Despite the fact that the new six-cylinder weighs in with 70 fewer ponies and 134 fewer pound-feet of torque than the optional 5.7-liter V8, the V6-equipped 300 never really seems out of breath. In fact, the V6 feels pretty quick on the way to 60 miles per hour, though its torque deficit is readily apparent. As we've found in other applications, this Pentastar engine is happy to rev, making the majority of its power at a high 6,350 rpm. For buyers used to the early-pull of the big V8, the V6 may take some getting used to. Even so, after a week with the vehicle, we'd have a hard time paying more for the bigger displacement mill.
Unfortunately, the 3.6-liter engine is handicapped by its aging five-speed automatic transmission. We've rarely taken issue with the gearbox when paired with the larger 5.7-liter V8, but in this application, the automatic seemed easily confused. That was especially true under hard-acceleration passes as it struggled to drop a gear or two to put the engine in its lofty power sweet spot. We can't wait for Chrysler to grace this engine with its upcoming new generation of eight-speed transmissions.
Chrysler describes the redesigned suspension at work in the 300 as built for grand touring duty, which is surprisingly accurate for PR-speak. While clearly engineered to consume mile after mile of interstate asphalt, the springs and dampers do a stand-up job under more athletic driving circumstances. There is some body roll, to be sure, but it doesn't translate into traditional understeer as readily. Really get the V6 singing in its upper octaves and saw on the wheel, and you'll actually be rewarded with some rotation before the traction control quietly steps in to contain the chaos. This beast drives incredibly well for its size.
Unfortunately, the 2011 300 is cursed with comically light steering. That beautiful leather-wrapped wheel seems to be only casually associated with hardworking hardware out front, and as a result, piloting the vehicle takes some adjustment. Trying to command the big sedan through aggressive maneuvers is like attempting to pluck a stuffed animal from one of those infuriating claw games. Despite being able to see what needs to happen, you're constantly flummoxed by a layer of machinery seemingly designed to misinterpret your every input.
The good news is that the vehicle's brakes don't suffer from the same impotence. Despite the fact that the 300 weighs in at 3,961 pounds, its 12.6-inch vented rotors up front and 12.6-inch solid rotors out back do an outstanding job of bringing the beast down from speed.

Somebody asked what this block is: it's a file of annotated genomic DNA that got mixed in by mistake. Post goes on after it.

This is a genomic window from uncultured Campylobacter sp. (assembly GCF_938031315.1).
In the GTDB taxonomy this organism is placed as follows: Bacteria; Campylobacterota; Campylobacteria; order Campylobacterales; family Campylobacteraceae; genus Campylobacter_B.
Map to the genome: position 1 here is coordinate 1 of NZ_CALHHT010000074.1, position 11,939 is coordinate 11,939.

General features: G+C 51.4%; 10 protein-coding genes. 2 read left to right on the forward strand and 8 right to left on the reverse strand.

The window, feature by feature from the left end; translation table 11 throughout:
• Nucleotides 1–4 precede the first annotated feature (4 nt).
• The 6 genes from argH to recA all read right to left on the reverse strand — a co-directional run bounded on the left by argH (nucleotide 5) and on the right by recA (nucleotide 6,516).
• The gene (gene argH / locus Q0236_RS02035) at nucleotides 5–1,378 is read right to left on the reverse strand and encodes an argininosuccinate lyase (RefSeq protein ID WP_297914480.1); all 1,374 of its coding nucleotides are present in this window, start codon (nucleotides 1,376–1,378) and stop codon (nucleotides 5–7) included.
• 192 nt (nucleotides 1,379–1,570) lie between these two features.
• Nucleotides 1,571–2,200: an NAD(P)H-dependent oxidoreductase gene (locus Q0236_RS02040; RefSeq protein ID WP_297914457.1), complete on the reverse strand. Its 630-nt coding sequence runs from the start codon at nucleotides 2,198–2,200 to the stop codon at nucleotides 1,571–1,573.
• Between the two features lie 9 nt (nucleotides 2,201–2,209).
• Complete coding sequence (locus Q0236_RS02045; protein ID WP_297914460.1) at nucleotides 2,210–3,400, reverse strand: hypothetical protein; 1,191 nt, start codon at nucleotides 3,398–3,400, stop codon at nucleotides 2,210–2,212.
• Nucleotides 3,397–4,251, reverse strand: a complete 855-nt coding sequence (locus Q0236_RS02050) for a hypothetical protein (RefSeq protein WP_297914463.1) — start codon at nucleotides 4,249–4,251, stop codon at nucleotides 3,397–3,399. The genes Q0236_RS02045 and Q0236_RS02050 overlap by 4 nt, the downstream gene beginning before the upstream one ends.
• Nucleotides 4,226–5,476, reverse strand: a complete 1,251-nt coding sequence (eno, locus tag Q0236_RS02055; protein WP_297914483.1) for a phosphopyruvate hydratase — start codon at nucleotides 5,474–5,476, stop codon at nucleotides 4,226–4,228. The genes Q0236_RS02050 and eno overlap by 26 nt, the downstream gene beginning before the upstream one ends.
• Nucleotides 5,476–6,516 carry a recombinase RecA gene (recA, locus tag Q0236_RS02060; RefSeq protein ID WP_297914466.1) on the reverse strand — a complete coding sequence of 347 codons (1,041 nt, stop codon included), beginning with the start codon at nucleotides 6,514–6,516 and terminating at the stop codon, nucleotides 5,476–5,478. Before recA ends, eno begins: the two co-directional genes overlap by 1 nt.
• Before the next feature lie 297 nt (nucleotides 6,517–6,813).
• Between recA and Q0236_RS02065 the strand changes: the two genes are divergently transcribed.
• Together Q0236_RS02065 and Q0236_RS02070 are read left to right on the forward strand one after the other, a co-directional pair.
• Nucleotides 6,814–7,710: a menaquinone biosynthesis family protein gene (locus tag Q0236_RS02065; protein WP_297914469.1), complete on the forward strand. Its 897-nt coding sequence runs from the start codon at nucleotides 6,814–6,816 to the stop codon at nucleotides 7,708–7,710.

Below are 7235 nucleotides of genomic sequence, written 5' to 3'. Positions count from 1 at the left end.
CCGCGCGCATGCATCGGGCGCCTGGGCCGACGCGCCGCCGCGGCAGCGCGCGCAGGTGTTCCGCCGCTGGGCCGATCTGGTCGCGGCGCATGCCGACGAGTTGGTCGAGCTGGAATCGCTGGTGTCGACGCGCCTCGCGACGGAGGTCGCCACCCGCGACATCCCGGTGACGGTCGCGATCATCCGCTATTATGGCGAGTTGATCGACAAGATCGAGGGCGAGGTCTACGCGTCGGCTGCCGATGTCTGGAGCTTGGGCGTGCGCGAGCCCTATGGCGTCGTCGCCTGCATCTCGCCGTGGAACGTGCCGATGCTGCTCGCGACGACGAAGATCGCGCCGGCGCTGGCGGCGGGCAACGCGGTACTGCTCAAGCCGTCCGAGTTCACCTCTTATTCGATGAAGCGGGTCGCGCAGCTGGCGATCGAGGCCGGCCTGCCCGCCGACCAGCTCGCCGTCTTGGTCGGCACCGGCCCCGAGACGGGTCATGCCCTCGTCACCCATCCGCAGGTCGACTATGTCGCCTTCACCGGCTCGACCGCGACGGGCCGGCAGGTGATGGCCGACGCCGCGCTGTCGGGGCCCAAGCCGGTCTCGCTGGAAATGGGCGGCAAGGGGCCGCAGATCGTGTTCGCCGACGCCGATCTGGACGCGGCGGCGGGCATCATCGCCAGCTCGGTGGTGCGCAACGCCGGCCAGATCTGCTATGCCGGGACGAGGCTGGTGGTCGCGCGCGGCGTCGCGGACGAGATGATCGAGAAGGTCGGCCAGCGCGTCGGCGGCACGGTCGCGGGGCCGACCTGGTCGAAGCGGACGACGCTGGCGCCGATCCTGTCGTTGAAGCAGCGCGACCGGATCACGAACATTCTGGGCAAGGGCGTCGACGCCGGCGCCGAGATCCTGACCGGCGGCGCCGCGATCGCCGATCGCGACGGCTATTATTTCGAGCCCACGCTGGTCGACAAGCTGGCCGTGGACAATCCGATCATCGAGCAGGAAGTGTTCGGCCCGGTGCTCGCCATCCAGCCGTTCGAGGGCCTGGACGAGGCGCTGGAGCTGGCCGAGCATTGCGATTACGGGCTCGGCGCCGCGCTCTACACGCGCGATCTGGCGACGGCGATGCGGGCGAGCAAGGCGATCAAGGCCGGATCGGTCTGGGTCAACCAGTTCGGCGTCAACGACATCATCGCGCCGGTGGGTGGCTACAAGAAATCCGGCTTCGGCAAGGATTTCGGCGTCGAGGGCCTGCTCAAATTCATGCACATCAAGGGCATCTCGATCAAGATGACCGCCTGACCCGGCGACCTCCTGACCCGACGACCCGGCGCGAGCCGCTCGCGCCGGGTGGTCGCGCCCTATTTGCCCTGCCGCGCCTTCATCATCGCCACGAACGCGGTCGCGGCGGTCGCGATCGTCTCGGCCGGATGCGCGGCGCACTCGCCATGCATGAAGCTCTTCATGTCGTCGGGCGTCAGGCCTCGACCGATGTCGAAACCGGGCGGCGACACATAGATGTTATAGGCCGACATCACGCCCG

Chrysler has really done its homework in the noise, vibration and harshness department, too. The 2011 300 is quiet at most sane speeds and there's very little engine vibration at idle. The single-piece piece dash has done away with any squeaks and rattles that could arise from plastic-on-plastic action, and the result is a cabin that could allow eight hours of driving in a day to be comfortably covered without making you want to guillotine yourself with the auto-up driver's window.
But there are still a few ghosts of Chrysler past bumping around the big sedan. While the interior fit and finish is top notch, it's apparent that the company could still use some work in the detail department outside. Our tester wore an excess of structural adhesive along the trunk rail (see it here) that looks to have been haphazardly slathered on. To us, it's the kind of "good enough" thinking that got Chrysler into its most recent Chapter 11 mess.
At the end of the day, the 2011 Chrysler 300 is a vehicle you can't help but want to drive. It looks as good as it feels, offers decent fuel economy for a full-size and won't break the bank. Prices get going at $27,170, not including the $825 destination fee. That figure is fairly close to what our tester commanded, and includes niceties like the big LCD screen and Uconnect telematics system.
Unfortunately, nearly $28,000 is a lot of money to pay for a thirsty sedan these days. As vehicles like the Honda Accord and Volkswagen Passat grow to full-size territory, buyers may be less inclined to shop bigger. That's especially true as fuel prices continue to creep up. While the ballyhooed eight-speed automatic transmission that's coming to Chrysler will likely increase the Pentastar's fuel economy, the engine will never be able to effectively lock horns with the four-cylinder, diesel and hybrid options available in the mid-size segment.
Still, as with most of the vehicles crafted from the Chrysler renaissance, the 2011 300 is yet another big step in the right direction. It ought to be a giant leap when we can finally get our hands on the SRT8 version.
Photos copyright ©2011 Zach Bowman / AOL
A Lot Newer Than It Looks From The Outside
He was responding to repeated questions about the new sedan. Was it all-new, or just a heavy refresh like the 200 Sedan? You can't blame journalists for being confused. Chrysler's product onslaught is putting 16 all-new and significantly improved models on the road this year. But all-new is a very different thing from significantly improved.